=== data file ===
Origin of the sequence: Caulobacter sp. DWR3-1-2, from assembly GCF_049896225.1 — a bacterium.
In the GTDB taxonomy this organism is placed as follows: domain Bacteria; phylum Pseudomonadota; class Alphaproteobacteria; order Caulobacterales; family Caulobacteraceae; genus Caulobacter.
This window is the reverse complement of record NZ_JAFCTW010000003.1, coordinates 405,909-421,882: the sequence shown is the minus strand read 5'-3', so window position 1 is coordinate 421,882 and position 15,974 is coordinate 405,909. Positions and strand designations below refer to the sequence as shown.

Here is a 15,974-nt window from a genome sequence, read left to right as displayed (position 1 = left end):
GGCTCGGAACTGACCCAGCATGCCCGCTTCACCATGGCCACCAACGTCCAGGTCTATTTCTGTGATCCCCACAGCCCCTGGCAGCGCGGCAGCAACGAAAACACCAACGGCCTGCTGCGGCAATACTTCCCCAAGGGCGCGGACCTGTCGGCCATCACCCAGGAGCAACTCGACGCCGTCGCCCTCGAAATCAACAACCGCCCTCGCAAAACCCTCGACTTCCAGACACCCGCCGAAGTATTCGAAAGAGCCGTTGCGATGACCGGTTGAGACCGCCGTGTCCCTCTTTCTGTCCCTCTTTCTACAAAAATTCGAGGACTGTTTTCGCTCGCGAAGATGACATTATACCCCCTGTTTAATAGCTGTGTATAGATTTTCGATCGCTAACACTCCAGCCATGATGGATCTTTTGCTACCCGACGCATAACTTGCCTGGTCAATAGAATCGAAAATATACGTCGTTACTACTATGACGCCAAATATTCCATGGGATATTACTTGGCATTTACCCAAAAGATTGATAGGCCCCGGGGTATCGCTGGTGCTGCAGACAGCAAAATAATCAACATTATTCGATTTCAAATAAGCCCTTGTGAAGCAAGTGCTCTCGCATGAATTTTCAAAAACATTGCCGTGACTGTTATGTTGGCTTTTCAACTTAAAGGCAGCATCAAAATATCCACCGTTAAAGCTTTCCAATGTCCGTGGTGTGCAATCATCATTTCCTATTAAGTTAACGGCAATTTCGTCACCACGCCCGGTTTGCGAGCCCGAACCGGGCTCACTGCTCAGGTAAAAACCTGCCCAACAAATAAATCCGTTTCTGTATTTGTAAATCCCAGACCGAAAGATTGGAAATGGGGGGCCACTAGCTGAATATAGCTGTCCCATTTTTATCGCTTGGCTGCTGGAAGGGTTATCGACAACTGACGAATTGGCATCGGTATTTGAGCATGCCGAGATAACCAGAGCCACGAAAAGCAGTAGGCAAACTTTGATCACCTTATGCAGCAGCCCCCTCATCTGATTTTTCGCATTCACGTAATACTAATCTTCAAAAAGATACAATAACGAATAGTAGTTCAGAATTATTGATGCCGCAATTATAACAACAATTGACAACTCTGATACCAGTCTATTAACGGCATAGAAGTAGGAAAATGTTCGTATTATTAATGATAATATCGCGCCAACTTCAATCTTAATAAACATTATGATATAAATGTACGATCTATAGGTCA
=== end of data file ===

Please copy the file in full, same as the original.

Origin of the sequence: Caulobacter sp. DWR3-1-2, from assembly GCF_049896225.1 — a bacterium.
In the GTDB taxonomy this organism is placed as follows: domain Bacteria; phylum Pseudomonadota; class Alphaproteobacteria; order Caulobacterales; family Caulobacteraceae; genus Caulobacter.
This window is the reverse complement of record NZ_JAFCTW010000003.1, coordinates 405,909-421,882: the sequence shown is the minus strand read 5'-3', so window position 1 is coordinate 421,882 and position 15,974 is coordinate 405,909. Positions and strand designations below refer to the sequence as shown.

Here is a 15,974-nt window from a genome sequence, read left to right as displayed (position 1 = left end):
GGCTCGGAACTGACCCAGCATGCCCGCTTCACCATGGCCACCAACGTCCAGGTCTATTTCTGTGATCCCCACAGCCCCTGGCAGCGCGGCAGCAACGAAAACACCAACGGCCTGCTGCGGCAATACTTCCCCAAGGGCGCGGACCTGTCGGCCATCACCCAGGAGCAACTCGACGCCGTCGCCCTCGAAATCAACAACCGCCCTCGCAAAACCCTCGACTTCCAGACACCCGCCGAAGTATTCGAAAGAGCCGTTGCGATGACCGGTTGAGACCGCCGTGTCCCTCTTTCTGTCCCTCTTTCTACAAAAATTCGAGGACTGTTTTCGCTCGCGAAGATGACATTATACCCCCTGTTTAATAGCTGTGTATAGATTTTCGATCGCTAACACTCCAGCCATGATGGATCTTTTGCTACCCGACGCATAACTTGCCTGGTCAATAGAATCGAAAATATACGTCGTTACTACTATGACGCCAAATATTCCATGGGATATTACTTGGCATTTACCCAAAAGATTGATAGGCCCCGGGGTATCGCTGGTGCTGCAGACAGCAAAATAATCAACATTATTCGATTTCAAATAAGCCCTTGTGAAGCAAGTGCTCTCGCATGAATTTTCAAAAACATTGCCGTGACTGTTATGTTGGCTTTTCAACTTAAAGGCAGCATCAAAATATCCACCGTTAAAGCTTTCCAATGTCCGTGGTGTGCAATCATCATTTCCTATTAAGTTAACGGCAATTTCGTCACCACGCCCGGTTTGCGAGCCCGAACCGGGCTCACTGCTCAGGTAAAAACCTGCCCAACAAATAAATCCGTTTCTGTATTTGTAAATCCCAGACCGAAAGATTGGAAATGGGGGGCCACTAGCTGAATATAGCTGTCCCATTTTTATCGCTTGGCTGCTGGAAGGGTTATCGACAACTGACGAATTGGCATCGGTATTTGAGCATGCCGAGATAACCAGAGCCACGAAAAGCAGTAGGCAAACTTTGATCACCTTATGCAGCAGCCCCCTCATCTGATTTTTCGCATTCACGTAATACTAATCTTCAAAAAGATACAATAACGAATAGTAGTTCAGAATTATTGATGCCGCAATTATAACAACAATTGACAACTCTGATACCAGTCTATTAACGGCATAGAAGTAGGAAAATGTTCGTATTATTAATGATAATATCGCGCCAACTTCAATCTTAATAAACATTATGATATAAATGTACGATCTATAGGTCA